She is the oldest of Ketchner's daughters and a girl who was old enough to know her mother's heart was broken and Darrell Ketchner and Jennifer Allison broke it.
She was angry with both of them for a few years, until she was seriously injured in a car crash at 16 and learned how precious life is and how harmful holding grudges can be.
But the two Ariels were not fazed by the affair or its impact on the two families. They were 7 years old. They were best friends who were lucky enough to become sisters.
Debbie Ketchner, Darrell Ketchner's high school sweetheart and a woman who stood by her troubled man through thick and thin for more than 20 years, handled the betrayal with class, according to her daughters. The Allison children were welcome at her home.
Ketchner-Harkness grew close to Jennifer, especially when her father was in prison - a place he has lived for 15 out of the last 21 years.
Married to a soldier who is about to be deployed to Afghanistan, Ketchner-Harkness, 22, broke down when testifying about her relationship with Jennifer and Ariel Allison.
She was there to ask the jury to spare her father's life, but Ketchner-Harkness clearly struggles with what her father did that night. Like her sister Ashley, Ketchner-Harkness never thought she would ask a jury to keep him off of death row.
When asked if the killing of Ariel Allison and maiming of Jennifer Allison made her angry, Ketchner-Harkness appeared taken aback by the question.
"I was bitterly angry," she said through tears. "I never thought I'd be here today. He took Ariel's life. He ruined Jennifer's life. He ruined his kids' lives. Why wouldn't I be angry?"
Ketchner-Harkness said she ultimately had to let the anger go, and she did so for compelling reasons.
Neither Ketchner-Harkness nor Ashley Ketchner visited their father in jail for a year after the incident.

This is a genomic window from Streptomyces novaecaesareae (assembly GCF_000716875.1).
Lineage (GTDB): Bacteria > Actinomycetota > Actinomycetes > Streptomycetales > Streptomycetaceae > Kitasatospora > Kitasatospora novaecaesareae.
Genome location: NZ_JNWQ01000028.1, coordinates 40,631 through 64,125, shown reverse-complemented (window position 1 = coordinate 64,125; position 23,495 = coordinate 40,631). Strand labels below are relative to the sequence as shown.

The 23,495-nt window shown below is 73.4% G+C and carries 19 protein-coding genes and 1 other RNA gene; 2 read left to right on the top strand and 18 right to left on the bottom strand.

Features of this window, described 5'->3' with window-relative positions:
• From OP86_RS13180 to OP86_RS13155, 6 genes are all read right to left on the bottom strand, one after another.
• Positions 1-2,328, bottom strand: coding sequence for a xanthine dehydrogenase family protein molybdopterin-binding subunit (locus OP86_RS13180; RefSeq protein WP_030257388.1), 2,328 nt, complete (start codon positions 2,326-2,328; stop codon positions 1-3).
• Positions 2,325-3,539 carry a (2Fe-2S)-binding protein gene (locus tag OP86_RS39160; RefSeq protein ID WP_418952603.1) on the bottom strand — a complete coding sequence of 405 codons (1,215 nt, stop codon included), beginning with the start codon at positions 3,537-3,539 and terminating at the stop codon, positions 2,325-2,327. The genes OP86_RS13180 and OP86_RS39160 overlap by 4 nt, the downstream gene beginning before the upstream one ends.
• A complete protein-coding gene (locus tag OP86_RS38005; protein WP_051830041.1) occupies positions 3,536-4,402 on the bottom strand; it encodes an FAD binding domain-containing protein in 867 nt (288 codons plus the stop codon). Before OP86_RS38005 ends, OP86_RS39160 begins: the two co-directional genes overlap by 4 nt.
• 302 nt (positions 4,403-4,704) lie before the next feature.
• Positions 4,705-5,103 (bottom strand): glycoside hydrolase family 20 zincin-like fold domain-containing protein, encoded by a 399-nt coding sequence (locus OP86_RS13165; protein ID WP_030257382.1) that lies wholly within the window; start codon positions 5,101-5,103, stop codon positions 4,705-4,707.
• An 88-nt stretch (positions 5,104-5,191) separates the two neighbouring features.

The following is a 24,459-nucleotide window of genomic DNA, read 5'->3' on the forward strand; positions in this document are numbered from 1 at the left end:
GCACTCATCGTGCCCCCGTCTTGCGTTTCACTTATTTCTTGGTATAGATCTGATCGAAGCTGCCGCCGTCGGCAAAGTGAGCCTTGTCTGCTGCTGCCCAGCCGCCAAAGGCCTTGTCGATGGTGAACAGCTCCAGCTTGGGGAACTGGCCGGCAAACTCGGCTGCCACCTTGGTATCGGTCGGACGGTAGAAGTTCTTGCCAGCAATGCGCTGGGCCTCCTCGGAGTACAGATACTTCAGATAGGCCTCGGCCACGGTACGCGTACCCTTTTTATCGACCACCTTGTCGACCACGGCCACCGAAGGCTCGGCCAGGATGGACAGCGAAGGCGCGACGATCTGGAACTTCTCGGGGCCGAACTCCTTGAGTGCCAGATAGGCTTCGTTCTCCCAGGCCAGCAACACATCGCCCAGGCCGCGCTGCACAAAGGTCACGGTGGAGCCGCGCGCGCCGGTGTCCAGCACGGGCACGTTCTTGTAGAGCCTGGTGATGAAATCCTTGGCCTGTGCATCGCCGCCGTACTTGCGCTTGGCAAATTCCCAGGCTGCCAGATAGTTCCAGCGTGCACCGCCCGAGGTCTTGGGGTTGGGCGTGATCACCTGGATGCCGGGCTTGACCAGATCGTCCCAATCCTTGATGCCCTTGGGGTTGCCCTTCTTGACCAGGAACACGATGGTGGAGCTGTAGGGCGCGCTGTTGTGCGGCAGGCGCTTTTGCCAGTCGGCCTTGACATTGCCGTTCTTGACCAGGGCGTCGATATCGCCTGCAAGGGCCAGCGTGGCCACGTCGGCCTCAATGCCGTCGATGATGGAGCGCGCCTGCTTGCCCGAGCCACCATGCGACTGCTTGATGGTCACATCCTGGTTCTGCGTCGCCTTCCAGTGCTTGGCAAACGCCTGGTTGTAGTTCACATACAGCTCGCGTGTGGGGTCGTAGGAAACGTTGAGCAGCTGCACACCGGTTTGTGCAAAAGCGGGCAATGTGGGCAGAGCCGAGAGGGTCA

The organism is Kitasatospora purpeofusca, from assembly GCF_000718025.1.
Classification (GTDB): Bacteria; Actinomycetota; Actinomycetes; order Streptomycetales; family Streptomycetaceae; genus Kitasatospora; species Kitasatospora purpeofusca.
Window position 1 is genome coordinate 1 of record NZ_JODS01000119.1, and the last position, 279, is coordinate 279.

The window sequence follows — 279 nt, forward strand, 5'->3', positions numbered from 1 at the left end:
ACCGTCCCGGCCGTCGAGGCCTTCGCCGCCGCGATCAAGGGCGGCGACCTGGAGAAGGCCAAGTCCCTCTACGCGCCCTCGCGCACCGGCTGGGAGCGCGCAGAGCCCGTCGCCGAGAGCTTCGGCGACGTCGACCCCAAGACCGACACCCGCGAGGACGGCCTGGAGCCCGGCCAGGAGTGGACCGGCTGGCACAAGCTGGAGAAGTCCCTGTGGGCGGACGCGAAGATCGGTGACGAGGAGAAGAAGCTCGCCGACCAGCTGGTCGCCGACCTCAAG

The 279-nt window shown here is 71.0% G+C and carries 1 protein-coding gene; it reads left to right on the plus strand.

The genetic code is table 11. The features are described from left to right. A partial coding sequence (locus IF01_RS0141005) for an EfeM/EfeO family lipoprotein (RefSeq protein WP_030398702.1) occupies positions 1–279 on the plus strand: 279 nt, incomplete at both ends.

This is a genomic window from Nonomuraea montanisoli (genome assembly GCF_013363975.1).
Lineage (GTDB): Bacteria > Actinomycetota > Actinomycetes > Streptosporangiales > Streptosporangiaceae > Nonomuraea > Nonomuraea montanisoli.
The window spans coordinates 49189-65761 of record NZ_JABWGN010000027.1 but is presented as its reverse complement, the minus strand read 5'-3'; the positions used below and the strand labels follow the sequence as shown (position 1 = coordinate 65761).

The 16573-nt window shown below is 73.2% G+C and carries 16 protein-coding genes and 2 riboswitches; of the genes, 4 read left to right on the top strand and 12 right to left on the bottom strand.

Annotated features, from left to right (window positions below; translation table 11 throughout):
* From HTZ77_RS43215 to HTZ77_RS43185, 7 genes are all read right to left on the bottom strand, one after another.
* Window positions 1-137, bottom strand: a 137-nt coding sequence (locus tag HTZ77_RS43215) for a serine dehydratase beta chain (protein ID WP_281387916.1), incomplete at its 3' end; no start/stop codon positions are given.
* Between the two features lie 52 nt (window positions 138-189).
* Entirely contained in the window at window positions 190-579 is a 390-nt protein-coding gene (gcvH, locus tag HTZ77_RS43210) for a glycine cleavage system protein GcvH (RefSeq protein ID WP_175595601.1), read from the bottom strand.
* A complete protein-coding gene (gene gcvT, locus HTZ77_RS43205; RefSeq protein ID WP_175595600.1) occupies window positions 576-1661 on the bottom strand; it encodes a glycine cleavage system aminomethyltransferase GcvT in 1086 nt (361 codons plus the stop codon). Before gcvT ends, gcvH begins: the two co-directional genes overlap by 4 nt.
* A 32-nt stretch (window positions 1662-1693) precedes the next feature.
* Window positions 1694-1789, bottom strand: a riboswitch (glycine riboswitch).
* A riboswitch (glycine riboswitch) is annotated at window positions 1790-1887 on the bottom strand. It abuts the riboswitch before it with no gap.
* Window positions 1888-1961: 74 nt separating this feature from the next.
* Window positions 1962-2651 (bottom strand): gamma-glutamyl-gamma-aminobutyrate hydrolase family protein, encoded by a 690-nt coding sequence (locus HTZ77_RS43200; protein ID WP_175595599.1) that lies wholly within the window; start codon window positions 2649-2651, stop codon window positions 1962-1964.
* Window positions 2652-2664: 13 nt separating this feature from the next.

"I had to forgive him for what he did," Ketchner-Harkness said. "We already lost so much. I missed talking to him. I missed his jokes. Just because he did this and the way he did this does not make him a monster."
But Ketchner-Harkness had another reason to forgive her father, one that can only be seen as a healthy choice. She didn't want to bring that kind of baggage into a marriage.
"I wanted closure before starting life," she said. "I know he loved Ariel and Jennifer and he's sorry for what he's done."
Ketchner addressed members of both families on Thursday, just before closing arguments began. He didn't ask for mercy. He didn't ask for forgiveness. He simply told them he was remorseful for all he took from them.
While the murder trial of Darrell Ketchner has been full of epic drama and tragedy, the blended family has shown how strong bonds keep families tied together through the worst of times.
Instead of letting Darrell Ketchner's merciless and barbaric act tear them apart, they have allowed their horrible losses to strengthen them.
Now, it's time for a jury to decide his fate. Deliberations begin Monday. The jury has two choices, life without the possibility of parole or death by execution.
Whatever jurors decide, Darrell Ketchner's two families will survive.